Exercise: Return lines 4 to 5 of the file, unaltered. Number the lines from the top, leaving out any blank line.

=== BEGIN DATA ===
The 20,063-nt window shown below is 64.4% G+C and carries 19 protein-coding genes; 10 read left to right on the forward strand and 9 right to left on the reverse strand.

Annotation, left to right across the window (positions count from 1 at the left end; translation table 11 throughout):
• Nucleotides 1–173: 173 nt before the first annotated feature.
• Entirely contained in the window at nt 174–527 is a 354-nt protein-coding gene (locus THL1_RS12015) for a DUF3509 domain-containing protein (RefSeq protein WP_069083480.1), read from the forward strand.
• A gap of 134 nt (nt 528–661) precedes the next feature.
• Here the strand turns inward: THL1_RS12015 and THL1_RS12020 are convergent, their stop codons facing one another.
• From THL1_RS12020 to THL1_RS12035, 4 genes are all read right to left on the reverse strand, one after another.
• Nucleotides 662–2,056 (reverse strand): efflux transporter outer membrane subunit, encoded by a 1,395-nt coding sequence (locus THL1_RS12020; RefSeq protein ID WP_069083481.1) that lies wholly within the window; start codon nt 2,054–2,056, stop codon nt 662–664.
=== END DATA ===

• Entirely contained in the window at nt 174–527 is a 354-nt protein-coding gene (locus THL1_RS12015) for a DUF3509 domain-containing protein (RefSeq protein WP_069083480.1), read from the forward strand.
• A gap of 134 nt (nt 528–661) precedes the next feature.